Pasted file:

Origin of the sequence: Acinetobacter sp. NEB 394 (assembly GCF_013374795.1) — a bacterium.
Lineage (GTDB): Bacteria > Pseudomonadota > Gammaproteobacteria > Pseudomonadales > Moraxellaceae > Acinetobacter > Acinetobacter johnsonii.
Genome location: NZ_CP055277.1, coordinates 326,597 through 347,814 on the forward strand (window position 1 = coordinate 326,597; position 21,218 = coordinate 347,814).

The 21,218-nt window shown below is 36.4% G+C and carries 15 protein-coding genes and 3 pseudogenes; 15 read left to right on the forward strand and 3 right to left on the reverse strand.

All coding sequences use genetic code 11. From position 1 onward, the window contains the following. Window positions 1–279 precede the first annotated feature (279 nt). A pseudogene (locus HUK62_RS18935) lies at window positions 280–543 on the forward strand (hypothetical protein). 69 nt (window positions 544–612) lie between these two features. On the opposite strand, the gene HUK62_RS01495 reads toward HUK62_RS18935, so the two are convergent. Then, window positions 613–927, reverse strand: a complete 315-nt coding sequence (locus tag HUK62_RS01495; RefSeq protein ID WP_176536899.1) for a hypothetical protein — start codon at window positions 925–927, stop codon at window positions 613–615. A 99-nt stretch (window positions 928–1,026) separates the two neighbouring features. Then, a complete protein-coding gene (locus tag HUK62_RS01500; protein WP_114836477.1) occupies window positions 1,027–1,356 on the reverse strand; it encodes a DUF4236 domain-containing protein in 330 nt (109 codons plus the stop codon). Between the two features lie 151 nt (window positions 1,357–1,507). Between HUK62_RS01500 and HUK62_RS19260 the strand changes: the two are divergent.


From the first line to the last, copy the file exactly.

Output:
Origin of the sequence: Acinetobacter sp. NEB 394 (assembly GCF_013374795.1) — a bacterium.
Lineage (GTDB): Bacteria > Pseudomonadota > Gammaproteobacteria > Pseudomonadales > Moraxellaceae > Acinetobacter > Acinetobacter johnsonii.
Genome location: NZ_CP055277.1, coordinates 326,597 through 347,814 on the forward strand (window position 1 = coordinate 326,597; position 21,218 = coordinate 347,814).

The 21,218-nt window shown below is 36.4% G+C and carries 15 protein-coding genes and 3 pseudogenes; 15 read left to right on the forward strand and 3 right to left on the reverse strand.

All coding sequences use genetic code 11. From position 1 onward, the window contains the following. Window positions 1–279 precede the first annotated feature (279 nt). A pseudogene (locus HUK62_RS18935) lies at window positions 280–543 on the forward strand (hypothetical protein). 69 nt (window positions 544–612) lie between these two features. On the opposite strand, the gene HUK62_RS01495 reads toward HUK62_RS18935, so the two are convergent. Then, window positions 613–927, reverse strand: a complete 315-nt coding sequence (locus tag HUK62_RS01495; RefSeq protein ID WP_176536899.1) for a hypothetical protein — start codon at window positions 925–927, stop codon at window positions 613–615. A 99-nt stretch (window positions 928–1,026) separates the two neighbouring features. Then, a complete protein-coding gene (locus tag HUK62_RS01500; protein WP_114836477.1) occupies window positions 1,027–1,356 on the reverse strand; it encodes a DUF4236 domain-containing protein in 330 nt (109 codons plus the stop codon). Between the two features lie 151 nt (window positions 1,357–1,507). Between HUK62_RS01500 and HUK62_RS19260 the strand changes: the two are divergent.